A Royal Caribbean passenger aboard the ill-fated tour boat that sank off the coast of Cozumel last week said he was shocked at how fast the vessel sank.
“I’ve been diving for 12 years and never seen something like that before,” Thiago Koga told The Miami Herald. “I was in shock.”
Koga was one of 10 Royal Caribbean cruise passengers who needed to be rescued last Wednesday after their cruise-sanctioned boat tour went south near the Mexican island.
The passengers — four from Royal Caribbean International’s Navigator of the Seas, and six from Celebrity Cruises’ Celebrity Equinox — had booked the trip as part of a sponsored scuba diving excursion during a stopover in Cozumel.
Their plans were cut short after the boat began taking on water shortly into the trip.
Crew members instructed all passengers to move to the bow of the vessel and to throw their weight belts ─ which would’ve been used to keep them underwater during scuba diving ─ into the ocean to lighten the boat, Koga told the Herald.
Passengers were soon forced to jump into the water, as the boat continued to sink.
The Mexican Navy, along with a handful of other vessels and another boat from the same diving company, Sand Dollar Sports, responded to the scene, pulling all 10 passengers out of the water, the Herald reported.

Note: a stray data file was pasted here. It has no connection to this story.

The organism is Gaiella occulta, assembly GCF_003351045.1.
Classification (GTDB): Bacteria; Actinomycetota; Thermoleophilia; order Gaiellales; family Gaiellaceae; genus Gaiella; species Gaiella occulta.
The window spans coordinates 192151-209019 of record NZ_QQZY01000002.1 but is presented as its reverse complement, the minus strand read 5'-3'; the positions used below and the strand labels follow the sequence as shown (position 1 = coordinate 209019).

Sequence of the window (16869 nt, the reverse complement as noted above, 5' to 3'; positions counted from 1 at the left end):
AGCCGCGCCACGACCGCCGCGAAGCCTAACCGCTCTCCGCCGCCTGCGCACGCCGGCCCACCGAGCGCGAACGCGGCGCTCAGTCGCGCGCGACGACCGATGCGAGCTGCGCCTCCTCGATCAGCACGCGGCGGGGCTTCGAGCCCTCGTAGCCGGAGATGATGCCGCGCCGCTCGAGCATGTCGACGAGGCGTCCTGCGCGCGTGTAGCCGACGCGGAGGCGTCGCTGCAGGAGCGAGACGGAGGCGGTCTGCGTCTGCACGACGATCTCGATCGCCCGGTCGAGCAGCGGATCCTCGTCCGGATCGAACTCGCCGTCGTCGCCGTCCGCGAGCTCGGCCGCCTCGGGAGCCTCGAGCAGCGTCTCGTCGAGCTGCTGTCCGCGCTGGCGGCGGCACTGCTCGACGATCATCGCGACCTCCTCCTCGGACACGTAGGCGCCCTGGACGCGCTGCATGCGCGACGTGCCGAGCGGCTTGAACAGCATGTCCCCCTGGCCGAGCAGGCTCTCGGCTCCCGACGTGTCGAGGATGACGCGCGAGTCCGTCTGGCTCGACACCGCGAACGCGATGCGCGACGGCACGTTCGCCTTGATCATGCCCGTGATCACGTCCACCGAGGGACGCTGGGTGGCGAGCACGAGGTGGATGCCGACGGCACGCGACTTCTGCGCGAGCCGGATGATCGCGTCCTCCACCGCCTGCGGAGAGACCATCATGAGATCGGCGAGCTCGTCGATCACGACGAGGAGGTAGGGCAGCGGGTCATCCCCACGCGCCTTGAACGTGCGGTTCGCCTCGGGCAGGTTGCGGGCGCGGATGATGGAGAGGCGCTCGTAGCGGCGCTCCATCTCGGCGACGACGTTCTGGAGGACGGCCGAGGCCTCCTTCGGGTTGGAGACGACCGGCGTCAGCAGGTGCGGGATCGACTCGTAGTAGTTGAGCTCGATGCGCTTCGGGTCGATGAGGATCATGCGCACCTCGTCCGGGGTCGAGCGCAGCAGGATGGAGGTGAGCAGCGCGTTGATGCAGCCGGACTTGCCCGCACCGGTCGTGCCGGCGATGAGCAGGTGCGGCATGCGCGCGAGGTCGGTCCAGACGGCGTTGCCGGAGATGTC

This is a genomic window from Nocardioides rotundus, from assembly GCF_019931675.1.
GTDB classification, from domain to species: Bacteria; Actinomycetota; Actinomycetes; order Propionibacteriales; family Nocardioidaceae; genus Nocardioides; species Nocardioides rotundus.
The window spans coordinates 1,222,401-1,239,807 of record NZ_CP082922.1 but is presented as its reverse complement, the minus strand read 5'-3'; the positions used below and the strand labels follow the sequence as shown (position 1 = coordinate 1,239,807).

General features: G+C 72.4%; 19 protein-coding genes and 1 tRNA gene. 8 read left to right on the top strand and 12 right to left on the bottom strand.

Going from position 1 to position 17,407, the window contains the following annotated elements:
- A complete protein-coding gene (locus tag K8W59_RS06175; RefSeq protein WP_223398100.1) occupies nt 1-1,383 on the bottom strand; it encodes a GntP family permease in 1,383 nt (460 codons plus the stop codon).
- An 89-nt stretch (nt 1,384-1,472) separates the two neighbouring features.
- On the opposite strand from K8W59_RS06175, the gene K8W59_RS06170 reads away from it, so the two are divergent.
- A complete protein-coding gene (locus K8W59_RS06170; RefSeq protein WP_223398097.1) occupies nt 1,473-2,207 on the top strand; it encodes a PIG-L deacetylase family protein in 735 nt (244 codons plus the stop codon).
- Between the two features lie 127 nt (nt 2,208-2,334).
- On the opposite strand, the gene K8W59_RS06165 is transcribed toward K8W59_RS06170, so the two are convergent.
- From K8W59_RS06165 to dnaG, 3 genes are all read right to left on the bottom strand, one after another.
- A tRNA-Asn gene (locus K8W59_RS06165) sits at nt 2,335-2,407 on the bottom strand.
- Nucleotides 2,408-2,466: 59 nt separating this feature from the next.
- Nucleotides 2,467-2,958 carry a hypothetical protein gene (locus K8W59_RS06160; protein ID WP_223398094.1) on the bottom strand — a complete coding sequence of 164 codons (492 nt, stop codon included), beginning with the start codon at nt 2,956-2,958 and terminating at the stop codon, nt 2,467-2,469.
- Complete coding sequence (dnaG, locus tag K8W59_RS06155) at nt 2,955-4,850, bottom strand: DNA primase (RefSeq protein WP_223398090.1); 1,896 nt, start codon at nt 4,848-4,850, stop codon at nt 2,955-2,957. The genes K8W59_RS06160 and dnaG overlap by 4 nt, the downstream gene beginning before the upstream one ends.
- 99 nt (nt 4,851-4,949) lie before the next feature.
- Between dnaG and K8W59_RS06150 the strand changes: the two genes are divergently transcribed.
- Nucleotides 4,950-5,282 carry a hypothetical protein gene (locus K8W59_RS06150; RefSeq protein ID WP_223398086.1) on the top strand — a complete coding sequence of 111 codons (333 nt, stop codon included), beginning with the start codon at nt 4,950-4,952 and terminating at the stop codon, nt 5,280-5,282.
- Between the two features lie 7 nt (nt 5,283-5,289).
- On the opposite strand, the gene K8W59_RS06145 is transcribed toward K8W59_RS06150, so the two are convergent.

Royal Caribbean said all passengers were returned to their respective ships the same day, and that no one was seriously injured.
“On Wednesday, January 3, six of our guests from Celebrity Equinox and four from Navigator of the Seas were on the “Certified Scuba Dive” shore excursion in Cozumel, Mexico, when their boat began to take on water. All guests we rescued returned back to their ships later that same day,” said Royal Caribbean in a statement to Fox News. “The cause of the incident is still under investigation.”
Royal Caribbean also confirmed that the diving trip was indeed a sponsored shore excursion for passengers of the Navigator of the Seas and the Equinox, both of which had sailed from Miami.
Koga further wrote on Twitter that he was thankful to have survived, unlike some of the bus passengers involved in the fatal tour bus crash in Mexico on Dec. 19, which claimed the lives of 11 Royal Caribbean cruise passengers and the tour bus operator.
Both incidents also draw attention to the safety of cruise-sponsored excursions. In many cases, however, the cruise companies themselves are not held liable for any accidents that take place on such trips, as the operators are acting as independent contractors, maritime lawyer John M. Hickey told Fox News.
Royal Caribbean Cruises Ltd. operates both Royal Caribbean International and Celebrity Cruises.